WH Smith - what's it for? It's the existential crisis that new chief executive Kate Swann is currently grappling with. On the one hand, WH Smith possesses a name recognisable to every high street shopper (70% of us use an outlet once a year), and over the past 212 years the company has built up a property portfolio to die for. On the other hand, an unfocused strategy and supermarket rivalry have left the beleaguered business drifting.
After three profit warnings in just over a year and disastrous Christmas trading figures, WHS is struggling to justify its place on the high street.
Swann has been promised £2.6 million to resolve the situation. Known for her plain speaking and tough action, she has been drafted in to turn around the retailer's fortunes. She has already swung the axe, and executive heads have rolled. Swann has made it clear that there will be a culling of head office staff in Swindon and London, too. The quest is also on for an early replacement for chairman Richard Handover, due to step down in 2005. It was his tenure as CEO that many blame for WH Smith's lack of focus.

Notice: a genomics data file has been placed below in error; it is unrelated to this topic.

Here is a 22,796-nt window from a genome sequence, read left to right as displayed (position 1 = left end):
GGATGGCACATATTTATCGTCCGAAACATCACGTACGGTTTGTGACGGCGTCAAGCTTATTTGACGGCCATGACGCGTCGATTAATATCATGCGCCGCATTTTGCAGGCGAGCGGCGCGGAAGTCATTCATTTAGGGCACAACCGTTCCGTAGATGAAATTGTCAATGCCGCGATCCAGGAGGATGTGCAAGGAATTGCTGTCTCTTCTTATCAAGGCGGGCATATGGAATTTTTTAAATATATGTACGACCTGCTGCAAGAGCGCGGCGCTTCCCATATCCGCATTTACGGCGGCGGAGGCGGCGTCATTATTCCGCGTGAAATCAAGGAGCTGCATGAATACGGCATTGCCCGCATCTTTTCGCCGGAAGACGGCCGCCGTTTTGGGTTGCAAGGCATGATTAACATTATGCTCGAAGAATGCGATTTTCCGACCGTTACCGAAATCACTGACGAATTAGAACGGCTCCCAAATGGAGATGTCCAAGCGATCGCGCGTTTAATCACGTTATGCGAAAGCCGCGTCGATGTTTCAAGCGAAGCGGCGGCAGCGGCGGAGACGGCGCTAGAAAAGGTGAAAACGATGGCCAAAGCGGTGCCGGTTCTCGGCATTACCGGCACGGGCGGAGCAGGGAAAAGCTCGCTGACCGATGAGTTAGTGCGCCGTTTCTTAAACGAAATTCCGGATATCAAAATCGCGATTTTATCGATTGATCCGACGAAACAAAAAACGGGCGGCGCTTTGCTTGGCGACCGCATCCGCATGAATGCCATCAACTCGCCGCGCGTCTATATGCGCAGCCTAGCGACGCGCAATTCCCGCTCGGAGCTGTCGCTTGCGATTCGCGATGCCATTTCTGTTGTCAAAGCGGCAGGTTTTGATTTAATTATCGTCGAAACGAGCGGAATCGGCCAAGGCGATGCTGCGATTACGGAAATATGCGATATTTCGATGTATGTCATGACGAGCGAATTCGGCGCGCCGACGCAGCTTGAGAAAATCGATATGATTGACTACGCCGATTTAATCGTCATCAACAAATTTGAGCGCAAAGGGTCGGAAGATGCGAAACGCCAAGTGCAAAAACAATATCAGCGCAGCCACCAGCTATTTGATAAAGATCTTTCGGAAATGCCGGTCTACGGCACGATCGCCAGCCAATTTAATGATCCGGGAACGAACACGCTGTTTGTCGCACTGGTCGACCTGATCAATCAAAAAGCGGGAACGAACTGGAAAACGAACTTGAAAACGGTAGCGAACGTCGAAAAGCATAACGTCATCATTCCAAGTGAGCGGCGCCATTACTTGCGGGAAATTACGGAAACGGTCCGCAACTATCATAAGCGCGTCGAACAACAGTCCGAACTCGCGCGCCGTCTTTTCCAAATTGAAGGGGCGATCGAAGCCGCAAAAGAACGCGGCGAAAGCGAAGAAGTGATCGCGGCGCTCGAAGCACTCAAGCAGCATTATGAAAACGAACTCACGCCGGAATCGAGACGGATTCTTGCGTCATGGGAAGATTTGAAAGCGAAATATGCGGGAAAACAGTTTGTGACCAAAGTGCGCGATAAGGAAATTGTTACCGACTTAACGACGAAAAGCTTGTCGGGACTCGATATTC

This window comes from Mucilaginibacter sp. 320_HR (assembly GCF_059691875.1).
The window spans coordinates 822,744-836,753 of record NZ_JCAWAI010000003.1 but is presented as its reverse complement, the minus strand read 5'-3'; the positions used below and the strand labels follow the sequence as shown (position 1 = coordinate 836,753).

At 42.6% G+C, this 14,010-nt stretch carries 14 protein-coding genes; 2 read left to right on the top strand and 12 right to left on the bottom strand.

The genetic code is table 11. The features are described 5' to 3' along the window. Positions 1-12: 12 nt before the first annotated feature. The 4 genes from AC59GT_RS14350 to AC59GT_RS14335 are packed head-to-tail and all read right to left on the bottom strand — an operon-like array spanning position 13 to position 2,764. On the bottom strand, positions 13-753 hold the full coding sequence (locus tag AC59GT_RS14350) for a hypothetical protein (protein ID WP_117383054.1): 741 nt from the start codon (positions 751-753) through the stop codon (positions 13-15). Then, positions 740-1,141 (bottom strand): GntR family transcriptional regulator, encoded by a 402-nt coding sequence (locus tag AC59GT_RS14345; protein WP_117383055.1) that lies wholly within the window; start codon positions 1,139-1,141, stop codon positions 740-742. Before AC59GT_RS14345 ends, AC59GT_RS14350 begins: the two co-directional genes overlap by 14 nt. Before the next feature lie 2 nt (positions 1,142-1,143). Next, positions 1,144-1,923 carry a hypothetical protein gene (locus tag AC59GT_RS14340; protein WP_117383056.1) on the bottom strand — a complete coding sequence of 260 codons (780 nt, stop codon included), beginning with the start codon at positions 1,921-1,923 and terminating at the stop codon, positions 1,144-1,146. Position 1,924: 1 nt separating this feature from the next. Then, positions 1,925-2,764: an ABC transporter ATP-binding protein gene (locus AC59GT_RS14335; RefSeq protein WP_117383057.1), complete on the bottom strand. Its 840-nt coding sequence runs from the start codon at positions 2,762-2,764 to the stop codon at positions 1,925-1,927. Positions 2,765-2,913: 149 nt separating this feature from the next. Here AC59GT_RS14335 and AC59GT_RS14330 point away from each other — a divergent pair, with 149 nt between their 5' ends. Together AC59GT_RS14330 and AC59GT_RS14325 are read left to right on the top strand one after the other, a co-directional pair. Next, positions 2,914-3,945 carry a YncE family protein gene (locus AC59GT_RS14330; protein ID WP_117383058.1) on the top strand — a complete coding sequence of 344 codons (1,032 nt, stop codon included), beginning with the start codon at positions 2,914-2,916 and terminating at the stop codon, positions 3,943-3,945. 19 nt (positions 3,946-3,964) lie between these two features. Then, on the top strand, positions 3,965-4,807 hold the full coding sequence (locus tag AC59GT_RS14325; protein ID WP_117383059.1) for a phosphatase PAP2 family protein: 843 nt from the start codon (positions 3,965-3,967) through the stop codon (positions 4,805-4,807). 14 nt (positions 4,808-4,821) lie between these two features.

The spin is, no spin. Swann is clear about the company's problems. She has told the Sunday Telegraph: 'There are no short-term fixes, but there are some things we can start doing that will have an effect now. These are the good old-fashioned retail basics, such as managing costs and stock and how to schedule labour.' Swann explained the slimming down of her management team from eight to five in January as a way to speed up decision-making and tackle issues more quickly.
THE STRAIGHT TALK
WH Smith's financial nadir was its January profits warning, caused by poor performance over the crucial Christmas period. Retail expert Richard Ratner of stockbrokers Seymour Pierce said at the time: 'What has emerged can only be described as disastrous.' The board is conducting a full operational and financial review of the group, and a strategic review of its Asia-Pacific operations is likely to lead to that business being sold.
Swann appears to want to emulate another ailing high-street retailer by 'doing a Boots'. Stripping costs out of the business will help the bottom line but won't tackle the heart of the problem: what high street business does WH Smith want to be in? Just trading on its name won't be enough. Investors must be hoping that the current difficulties may be more mid-life crisis than a premature calling to the big paper shop in the sky.